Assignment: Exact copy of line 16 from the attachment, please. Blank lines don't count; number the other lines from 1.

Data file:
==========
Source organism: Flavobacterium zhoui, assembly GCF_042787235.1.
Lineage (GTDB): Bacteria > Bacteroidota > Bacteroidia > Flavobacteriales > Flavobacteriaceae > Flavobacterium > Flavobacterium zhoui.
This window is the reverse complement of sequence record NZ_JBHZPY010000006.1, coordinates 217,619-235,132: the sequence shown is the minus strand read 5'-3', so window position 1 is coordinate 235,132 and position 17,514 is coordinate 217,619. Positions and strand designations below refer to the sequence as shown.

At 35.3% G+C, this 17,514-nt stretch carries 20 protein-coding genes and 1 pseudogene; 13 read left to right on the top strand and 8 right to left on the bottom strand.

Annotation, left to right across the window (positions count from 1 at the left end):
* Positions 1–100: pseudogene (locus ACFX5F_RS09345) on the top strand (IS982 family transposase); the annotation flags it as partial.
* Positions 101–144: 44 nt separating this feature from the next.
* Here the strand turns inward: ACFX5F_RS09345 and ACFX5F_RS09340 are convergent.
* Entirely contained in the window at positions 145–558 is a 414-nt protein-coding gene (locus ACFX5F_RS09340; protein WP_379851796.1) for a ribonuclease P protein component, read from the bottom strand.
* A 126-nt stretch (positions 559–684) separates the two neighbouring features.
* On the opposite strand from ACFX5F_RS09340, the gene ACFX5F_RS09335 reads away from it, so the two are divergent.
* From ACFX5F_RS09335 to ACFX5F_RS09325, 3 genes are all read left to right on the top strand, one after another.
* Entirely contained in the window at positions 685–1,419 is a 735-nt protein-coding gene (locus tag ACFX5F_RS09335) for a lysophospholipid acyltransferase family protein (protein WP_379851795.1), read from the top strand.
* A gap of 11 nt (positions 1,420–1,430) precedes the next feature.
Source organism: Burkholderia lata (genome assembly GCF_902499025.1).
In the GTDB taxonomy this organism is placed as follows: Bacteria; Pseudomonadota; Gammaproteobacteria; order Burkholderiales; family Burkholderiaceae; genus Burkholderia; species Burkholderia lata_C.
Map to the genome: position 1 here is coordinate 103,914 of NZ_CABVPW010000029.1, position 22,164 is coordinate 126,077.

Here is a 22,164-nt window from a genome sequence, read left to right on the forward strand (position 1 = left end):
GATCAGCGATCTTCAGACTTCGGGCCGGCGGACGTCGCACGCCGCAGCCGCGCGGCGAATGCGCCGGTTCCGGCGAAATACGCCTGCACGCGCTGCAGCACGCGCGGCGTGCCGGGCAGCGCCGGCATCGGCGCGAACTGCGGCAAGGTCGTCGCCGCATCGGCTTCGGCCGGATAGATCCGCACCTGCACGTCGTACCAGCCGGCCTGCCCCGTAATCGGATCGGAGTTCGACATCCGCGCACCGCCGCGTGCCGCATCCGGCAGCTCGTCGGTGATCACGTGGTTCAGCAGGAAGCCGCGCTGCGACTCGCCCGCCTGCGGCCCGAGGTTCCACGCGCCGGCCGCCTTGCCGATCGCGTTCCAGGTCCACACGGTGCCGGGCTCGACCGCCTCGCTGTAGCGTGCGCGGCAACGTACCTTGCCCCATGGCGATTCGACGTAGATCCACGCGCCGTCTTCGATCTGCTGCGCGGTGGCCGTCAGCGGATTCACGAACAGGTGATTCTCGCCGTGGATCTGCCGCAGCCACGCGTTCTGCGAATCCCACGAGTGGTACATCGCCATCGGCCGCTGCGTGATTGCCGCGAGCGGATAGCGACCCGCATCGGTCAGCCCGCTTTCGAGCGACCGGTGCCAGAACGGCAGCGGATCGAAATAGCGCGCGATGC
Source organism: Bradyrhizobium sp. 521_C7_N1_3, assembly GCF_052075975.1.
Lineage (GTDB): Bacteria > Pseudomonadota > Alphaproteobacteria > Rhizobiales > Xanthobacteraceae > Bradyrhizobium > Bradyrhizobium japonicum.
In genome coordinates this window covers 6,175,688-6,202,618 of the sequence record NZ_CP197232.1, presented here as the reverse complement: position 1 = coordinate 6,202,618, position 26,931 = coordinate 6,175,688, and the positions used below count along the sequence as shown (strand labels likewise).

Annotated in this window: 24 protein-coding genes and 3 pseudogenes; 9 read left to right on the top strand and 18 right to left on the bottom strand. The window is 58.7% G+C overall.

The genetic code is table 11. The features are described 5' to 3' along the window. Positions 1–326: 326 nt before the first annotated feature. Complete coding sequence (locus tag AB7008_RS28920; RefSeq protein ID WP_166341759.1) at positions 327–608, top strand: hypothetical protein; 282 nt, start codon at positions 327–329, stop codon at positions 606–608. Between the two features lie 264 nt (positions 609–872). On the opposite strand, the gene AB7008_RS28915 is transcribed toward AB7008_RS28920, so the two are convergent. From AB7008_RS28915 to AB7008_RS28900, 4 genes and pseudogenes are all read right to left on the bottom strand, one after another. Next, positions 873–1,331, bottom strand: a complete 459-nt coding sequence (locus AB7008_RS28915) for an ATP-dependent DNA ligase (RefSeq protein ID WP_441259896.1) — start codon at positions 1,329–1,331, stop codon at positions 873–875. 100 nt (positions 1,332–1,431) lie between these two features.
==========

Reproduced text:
In the GTDB taxonomy this organism is placed as follows: Bacteria; Pseudomonadota; Gammaproteobacteria; order Burkholderiales; family Burkholderiaceae; genus Burkholderia; species Burkholderia lata_C.